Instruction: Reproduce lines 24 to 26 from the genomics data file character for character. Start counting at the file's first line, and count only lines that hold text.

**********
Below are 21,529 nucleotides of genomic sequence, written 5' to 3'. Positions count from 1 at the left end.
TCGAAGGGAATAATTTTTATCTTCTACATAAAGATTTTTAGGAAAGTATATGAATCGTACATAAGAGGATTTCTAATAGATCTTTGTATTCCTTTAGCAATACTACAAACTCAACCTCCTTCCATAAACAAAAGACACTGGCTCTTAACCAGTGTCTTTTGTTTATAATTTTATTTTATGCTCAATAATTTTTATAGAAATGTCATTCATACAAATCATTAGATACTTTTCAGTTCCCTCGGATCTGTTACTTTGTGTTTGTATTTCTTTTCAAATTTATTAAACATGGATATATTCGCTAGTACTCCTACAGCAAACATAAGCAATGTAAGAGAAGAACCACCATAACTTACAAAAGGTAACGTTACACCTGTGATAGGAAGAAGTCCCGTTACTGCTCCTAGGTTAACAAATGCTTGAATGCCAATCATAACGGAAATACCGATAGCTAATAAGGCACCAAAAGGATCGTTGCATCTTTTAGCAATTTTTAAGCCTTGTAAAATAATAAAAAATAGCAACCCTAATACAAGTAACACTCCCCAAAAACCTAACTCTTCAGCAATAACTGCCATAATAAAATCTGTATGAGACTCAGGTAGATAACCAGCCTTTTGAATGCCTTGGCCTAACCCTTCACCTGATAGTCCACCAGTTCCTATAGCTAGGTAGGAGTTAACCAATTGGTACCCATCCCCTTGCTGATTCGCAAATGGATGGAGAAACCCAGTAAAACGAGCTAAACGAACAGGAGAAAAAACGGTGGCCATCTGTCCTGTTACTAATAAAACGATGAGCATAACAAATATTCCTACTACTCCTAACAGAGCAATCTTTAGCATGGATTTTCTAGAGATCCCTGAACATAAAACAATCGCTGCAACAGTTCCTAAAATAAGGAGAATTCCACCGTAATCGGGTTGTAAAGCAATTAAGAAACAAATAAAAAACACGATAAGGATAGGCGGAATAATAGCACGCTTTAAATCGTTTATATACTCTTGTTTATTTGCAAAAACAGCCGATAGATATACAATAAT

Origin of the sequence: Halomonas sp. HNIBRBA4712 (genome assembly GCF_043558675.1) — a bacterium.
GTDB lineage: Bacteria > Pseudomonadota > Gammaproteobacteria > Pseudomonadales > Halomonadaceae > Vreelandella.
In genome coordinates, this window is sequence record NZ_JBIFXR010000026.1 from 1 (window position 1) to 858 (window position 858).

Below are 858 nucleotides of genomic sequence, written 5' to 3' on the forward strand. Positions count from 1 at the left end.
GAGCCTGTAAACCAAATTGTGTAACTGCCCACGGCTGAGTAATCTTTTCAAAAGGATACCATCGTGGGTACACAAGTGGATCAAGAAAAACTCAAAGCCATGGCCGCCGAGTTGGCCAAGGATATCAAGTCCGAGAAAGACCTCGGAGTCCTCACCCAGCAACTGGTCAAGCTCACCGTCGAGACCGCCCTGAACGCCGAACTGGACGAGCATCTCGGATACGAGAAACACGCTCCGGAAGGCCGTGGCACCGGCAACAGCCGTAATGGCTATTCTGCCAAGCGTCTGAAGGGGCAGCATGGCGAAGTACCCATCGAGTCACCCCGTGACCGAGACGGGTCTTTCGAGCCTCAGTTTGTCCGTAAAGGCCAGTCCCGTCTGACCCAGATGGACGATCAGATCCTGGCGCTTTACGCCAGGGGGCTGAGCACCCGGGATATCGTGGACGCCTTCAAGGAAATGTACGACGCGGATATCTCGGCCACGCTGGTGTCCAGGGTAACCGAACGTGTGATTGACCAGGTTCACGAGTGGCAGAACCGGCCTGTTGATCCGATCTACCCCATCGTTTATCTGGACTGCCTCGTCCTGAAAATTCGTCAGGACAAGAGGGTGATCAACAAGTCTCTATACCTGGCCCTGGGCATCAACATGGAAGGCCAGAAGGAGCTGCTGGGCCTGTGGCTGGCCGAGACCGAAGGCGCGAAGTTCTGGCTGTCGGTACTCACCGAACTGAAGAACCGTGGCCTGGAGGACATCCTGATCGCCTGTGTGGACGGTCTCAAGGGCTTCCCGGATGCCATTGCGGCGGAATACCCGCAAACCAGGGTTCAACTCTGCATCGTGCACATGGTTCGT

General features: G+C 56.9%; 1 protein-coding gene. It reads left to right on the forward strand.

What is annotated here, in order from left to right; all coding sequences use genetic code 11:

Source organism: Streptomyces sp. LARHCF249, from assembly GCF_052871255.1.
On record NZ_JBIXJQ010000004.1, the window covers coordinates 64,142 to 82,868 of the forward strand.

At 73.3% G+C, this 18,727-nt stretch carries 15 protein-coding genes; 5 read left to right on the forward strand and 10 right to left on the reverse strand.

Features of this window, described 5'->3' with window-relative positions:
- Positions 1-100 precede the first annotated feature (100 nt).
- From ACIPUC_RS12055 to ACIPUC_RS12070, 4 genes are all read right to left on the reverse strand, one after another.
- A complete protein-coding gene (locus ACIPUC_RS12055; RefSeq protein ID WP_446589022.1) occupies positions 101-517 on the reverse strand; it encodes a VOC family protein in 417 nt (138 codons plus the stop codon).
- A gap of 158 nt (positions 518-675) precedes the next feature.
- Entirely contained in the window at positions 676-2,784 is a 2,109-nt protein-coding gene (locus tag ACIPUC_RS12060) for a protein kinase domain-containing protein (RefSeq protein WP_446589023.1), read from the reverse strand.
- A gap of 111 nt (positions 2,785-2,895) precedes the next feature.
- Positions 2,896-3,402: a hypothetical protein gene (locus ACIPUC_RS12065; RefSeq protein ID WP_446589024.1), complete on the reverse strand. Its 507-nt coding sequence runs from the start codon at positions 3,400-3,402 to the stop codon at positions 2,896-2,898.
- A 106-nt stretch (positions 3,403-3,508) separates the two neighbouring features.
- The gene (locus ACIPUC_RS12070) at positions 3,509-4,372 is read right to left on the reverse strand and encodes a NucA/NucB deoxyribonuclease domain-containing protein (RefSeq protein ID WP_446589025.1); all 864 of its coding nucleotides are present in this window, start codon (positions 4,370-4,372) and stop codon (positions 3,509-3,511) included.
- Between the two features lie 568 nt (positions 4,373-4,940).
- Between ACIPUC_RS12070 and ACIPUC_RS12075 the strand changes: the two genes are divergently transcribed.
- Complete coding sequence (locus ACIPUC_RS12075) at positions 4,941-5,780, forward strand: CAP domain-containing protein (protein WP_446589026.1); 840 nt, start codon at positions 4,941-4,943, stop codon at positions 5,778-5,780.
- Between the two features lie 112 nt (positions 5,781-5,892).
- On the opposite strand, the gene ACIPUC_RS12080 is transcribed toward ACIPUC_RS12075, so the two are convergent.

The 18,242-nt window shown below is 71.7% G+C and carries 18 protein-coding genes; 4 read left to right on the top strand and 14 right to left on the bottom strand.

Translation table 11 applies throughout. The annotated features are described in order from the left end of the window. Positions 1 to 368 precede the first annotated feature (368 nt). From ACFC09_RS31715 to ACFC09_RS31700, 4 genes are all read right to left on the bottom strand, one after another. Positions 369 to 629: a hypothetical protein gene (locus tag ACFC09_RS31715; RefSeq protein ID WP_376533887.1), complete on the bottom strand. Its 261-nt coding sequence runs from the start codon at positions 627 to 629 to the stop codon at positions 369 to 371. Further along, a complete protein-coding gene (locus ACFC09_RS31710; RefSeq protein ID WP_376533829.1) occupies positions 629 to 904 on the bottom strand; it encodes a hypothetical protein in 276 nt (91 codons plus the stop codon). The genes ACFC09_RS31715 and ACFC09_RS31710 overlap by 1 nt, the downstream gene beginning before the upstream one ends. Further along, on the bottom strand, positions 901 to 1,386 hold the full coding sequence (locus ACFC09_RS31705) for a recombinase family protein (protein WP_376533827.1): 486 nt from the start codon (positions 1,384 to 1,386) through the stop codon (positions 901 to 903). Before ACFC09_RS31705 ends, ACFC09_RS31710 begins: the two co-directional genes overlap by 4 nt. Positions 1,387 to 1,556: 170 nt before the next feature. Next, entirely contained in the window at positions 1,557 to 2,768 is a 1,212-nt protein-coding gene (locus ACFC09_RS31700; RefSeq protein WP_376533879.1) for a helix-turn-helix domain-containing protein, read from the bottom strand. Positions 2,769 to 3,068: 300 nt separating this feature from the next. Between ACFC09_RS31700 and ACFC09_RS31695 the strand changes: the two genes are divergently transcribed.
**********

- Between ACIPUC_RS12070 and ACIPUC_RS12075 the strand changes: the two genes are divergently transcribed.
- Complete coding sequence (locus ACIPUC_RS12075) at positions 4,941-5,780, forward strand: CAP domain-containing protein (protein WP_446589026.1); 840 nt, start codon at positions 4,941-4,943, stop codon at positions 5,778-5,780.
- Between the two features lie 112 nt (positions 5,781-5,892).